Share this article

print logo

Grisanti gets backing of minor party for Senate Independence Party cites his courage

Under normal circumstances, an endorsement for State Sen. Mark J. Grisanti by a Row E party on the statewide ballot would hardly merit even a hint of hoopla.

But the embattled Republican from Buffalo is embracing any advantage he can get these days after earning statewide attention for his involvement in a Feb. 10 brawl at the Seneca Niagara Casino, followed by last week's rejection by an old ally -- the Conservative Party.

So when Frank M. MacKay, state chairman of the Independence Party, came to the Buffalo & Erie County Naval and Military Park on Tuesday to bestow his first endorsement of the year, Grisanti basked in the best morsel of good news he has enjoyed in weeks.

"He is someone I believe has turned out to be one of the most courageous public officials I have ever seen," MacKay said. "We don't usually come out this early to make an endorsement, but in this case, I felt it was absolutely necessary to do so."

MacKay did not cite Grisanti's controversial vote to legalize same-sex marriage in 2011, but he mentioned several times that the senator has acted "courageously" while in office.

And while his party made no endorsements during the 2010 election, when Grisanti defeated the Democratic incumbent, MacKay said Grisanti now catches his attention for his willingness to cross party lines and not be beholden to special interests.

"He has been a self-made, independent lawmaker dating back to his campaign in 2010 and has always stuck to his pledge of putting people before politics," he said.

The Independence Party, founded by former gubernatorial candidate B. Thomas Golisano in 1994, fell to the fifth spot on the ballot in 2010 after earning the top minor party position for many years. But some voters are attracted to it because they believe it represents "independents," and it can prove a factor in some elections.

Grisanti has attempted to regroup after the Conservatives refused to endorse him, citing his "broken promise" to vote against same-sex marriage when they backed him in 2010, as well as his vote for the "millionaires tax," which they contend amounts to a tax increase.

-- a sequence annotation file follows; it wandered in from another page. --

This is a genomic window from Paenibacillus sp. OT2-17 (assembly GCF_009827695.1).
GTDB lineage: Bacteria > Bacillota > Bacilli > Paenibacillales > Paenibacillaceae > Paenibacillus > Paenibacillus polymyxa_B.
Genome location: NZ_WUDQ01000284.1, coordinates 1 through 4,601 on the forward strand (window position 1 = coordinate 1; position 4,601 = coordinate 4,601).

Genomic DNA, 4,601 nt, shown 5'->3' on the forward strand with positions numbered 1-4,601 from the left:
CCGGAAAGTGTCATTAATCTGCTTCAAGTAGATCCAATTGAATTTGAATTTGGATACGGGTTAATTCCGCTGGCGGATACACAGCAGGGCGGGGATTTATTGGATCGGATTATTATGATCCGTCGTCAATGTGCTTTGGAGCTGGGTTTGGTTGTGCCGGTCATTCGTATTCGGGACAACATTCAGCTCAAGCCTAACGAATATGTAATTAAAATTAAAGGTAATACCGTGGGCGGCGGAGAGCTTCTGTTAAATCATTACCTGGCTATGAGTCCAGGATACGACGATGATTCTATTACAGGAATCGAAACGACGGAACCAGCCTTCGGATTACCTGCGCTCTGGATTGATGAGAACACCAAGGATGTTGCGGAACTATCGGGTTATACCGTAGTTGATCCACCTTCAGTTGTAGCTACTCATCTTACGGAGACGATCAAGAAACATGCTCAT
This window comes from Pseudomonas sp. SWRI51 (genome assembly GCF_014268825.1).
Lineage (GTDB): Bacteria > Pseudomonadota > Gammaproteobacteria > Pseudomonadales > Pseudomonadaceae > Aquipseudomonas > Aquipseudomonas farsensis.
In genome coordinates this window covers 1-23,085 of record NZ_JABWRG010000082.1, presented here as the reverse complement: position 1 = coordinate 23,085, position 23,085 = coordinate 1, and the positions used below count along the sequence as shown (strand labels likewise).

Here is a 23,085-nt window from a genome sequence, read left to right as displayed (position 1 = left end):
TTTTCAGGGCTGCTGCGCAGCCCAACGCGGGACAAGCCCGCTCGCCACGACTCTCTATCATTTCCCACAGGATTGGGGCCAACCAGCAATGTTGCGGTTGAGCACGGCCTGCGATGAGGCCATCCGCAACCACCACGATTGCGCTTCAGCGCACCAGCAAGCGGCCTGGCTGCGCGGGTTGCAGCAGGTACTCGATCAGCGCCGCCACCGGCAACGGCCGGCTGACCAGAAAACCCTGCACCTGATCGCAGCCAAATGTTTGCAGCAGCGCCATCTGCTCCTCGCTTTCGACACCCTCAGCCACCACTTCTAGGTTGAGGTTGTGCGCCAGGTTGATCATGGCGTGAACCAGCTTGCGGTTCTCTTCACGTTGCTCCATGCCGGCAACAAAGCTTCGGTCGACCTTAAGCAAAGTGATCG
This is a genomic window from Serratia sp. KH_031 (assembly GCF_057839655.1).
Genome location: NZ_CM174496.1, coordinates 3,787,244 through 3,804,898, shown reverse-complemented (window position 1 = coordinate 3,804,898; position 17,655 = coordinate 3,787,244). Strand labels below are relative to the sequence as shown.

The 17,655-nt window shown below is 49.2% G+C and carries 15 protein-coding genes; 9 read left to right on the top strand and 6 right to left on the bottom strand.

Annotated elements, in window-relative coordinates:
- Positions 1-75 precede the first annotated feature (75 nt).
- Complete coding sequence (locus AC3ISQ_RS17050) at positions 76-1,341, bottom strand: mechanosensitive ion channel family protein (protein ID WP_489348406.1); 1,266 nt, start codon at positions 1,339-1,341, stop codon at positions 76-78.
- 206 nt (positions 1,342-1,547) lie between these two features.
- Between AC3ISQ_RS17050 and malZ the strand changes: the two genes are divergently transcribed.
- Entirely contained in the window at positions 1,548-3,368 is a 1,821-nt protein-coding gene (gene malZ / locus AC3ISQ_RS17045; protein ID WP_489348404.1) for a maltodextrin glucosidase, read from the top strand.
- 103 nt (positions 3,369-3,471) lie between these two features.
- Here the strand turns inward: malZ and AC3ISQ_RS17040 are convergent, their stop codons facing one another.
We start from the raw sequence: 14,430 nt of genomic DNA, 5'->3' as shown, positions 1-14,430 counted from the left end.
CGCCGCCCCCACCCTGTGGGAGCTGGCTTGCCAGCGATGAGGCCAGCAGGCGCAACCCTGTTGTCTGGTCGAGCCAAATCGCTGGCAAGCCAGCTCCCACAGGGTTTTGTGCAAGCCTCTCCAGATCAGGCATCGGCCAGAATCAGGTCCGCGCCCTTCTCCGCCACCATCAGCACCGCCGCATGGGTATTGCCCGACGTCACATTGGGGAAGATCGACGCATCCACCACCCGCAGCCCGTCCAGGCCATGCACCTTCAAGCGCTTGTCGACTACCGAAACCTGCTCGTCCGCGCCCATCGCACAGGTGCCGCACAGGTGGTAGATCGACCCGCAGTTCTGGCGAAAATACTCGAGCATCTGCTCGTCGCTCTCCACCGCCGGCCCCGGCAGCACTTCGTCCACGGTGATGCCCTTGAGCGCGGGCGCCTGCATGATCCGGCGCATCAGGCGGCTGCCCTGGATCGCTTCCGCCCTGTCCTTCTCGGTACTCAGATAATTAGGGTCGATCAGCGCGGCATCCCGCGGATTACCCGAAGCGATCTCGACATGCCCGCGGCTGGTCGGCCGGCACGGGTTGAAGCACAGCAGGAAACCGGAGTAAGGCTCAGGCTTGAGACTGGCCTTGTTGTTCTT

The loss of the endorsement proves especially troubling for his uphill campaign because the Conservative line -- now strategically placed on Row C and often proving crucial -- provided the winning margin for him in 2010.

The senator earned more negative headlines Tuesday with reports that he and his wife, Maria, and three others are banned from Seneca Gaming casinos in the aftermath of the rumble.

While the Conservative Party has cited Grisanti's votes and not the casino incident as the reason for their rejection, the senator still labels the move a "deal." He said the party has concentrated only on his same-sex marriage vote without recognizing a "host" of other accomplishments.

"That's their prerogative," he said. "I'm not shocked by it."

He also said he has no problem with the casino ban, since neither he nor his wife had any plans to return to the Seneca Niagara Casino, where witnesses said he became embroiled in an argument with several Seneca Nation patrons at the bar. As a result of the incident, sources said Seneca businessman Eric White and his wife, Kristina, as well as Christina Schindler, daughter of former Seneca Nation President Cyrus Schindler, also were banned.

"I don't think it played any role in the Conservative Party decision," Grisanti said. "I got in the middle of something I might give a second guess to next time."

But he also said that because his wife was being attacked, he would "do it again."

That statement was seconded by MacKay. "If he had not defended his wife in that situation, I would have a very hard time standing here," he said.

Grisanti also launched his first shots at his possible Democratic opponent, former County Legislature Chairman Charles M. Swanick of Kenmore, whom the Conservatives endorsed. He called him a "career politician."

He said he will defend his record in the State Legislature, having served in a productive session that he said has left the region and state better off when compared with previous "dysfunctional" years.